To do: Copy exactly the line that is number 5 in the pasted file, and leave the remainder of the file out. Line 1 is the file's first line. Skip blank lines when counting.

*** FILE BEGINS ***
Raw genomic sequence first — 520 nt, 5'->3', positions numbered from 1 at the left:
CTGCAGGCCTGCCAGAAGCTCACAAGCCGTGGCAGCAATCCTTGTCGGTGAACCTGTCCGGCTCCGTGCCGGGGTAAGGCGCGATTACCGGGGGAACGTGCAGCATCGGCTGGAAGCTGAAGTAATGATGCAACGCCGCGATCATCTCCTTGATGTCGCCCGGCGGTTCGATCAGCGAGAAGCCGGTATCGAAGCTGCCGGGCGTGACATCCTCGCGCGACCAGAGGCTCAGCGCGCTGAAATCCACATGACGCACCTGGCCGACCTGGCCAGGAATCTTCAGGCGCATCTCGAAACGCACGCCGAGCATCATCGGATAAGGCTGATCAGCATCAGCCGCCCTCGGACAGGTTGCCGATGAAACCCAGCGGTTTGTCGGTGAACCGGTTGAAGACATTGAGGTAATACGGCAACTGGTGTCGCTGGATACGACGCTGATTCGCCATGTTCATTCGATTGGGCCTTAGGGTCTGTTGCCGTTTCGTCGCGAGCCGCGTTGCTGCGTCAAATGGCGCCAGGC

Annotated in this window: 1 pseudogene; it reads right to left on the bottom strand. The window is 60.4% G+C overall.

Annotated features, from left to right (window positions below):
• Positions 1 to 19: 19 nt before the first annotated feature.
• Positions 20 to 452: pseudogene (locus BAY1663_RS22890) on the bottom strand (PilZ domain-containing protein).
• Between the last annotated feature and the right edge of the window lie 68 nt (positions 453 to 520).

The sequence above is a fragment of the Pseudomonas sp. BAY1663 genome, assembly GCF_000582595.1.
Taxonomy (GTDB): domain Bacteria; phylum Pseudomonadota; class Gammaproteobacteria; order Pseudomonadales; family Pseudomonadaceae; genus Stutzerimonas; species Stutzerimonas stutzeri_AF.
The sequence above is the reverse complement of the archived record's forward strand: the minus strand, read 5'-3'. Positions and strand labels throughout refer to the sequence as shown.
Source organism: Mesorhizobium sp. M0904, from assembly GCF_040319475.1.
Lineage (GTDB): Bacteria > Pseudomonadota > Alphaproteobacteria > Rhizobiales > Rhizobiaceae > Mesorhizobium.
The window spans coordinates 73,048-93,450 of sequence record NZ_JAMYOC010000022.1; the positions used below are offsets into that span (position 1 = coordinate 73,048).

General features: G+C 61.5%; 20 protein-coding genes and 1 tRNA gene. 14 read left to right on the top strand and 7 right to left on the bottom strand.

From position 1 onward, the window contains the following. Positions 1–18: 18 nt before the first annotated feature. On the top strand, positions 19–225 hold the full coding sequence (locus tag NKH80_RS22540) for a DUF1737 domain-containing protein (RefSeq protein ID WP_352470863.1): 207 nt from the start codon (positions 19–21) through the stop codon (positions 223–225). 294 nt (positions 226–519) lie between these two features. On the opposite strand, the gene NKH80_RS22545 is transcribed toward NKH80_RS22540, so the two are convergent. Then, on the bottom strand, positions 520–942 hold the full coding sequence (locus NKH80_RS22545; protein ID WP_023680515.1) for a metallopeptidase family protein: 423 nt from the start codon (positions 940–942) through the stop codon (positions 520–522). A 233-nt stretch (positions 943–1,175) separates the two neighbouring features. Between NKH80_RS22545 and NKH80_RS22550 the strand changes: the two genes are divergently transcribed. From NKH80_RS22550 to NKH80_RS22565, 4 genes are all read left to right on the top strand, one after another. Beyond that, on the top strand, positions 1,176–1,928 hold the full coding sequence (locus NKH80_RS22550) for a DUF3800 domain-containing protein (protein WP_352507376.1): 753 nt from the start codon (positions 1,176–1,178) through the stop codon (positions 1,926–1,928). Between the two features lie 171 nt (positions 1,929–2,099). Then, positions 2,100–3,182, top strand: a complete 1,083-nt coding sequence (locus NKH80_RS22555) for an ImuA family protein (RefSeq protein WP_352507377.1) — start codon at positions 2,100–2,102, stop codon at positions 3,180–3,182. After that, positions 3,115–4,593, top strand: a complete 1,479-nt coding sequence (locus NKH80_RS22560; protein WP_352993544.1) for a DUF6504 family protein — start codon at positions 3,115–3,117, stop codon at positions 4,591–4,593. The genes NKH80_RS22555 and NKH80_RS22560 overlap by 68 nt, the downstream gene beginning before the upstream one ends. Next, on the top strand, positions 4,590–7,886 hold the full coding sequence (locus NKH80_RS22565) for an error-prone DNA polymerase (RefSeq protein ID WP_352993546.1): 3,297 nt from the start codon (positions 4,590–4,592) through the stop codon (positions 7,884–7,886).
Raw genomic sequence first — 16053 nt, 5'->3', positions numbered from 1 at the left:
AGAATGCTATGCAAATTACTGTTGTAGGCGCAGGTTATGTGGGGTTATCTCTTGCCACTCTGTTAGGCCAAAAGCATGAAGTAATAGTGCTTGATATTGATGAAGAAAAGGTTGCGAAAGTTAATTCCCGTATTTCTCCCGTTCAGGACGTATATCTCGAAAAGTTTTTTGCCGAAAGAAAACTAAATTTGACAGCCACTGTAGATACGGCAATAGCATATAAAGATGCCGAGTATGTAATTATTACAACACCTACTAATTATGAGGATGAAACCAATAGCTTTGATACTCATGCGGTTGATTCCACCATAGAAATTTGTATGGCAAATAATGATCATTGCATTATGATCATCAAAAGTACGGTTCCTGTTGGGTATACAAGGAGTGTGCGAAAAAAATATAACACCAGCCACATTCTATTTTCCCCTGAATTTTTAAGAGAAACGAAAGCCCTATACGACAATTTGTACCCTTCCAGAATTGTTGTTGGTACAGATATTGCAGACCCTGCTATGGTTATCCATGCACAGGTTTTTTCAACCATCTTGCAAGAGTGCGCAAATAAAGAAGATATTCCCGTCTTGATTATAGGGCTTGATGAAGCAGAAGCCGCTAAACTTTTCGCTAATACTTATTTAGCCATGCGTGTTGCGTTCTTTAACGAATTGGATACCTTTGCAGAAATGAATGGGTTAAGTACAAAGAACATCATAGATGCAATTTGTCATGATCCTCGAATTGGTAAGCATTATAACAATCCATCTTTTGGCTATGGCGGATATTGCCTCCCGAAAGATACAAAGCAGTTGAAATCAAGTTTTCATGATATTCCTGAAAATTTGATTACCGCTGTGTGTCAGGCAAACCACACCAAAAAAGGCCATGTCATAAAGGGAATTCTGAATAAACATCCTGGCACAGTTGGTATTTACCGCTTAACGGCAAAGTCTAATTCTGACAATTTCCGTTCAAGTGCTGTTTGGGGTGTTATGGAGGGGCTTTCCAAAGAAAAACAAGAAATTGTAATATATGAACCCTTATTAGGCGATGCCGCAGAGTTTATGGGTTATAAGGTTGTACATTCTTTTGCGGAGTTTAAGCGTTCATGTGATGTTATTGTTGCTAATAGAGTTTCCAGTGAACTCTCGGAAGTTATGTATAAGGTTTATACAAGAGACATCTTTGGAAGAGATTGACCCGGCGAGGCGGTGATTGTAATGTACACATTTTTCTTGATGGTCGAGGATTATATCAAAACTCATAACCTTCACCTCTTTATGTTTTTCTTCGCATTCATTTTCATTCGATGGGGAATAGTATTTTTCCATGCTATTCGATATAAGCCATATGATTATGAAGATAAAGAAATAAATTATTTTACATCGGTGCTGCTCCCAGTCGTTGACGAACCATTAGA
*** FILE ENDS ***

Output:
• Positions 1 to 19: 19 nt before the first annotated feature.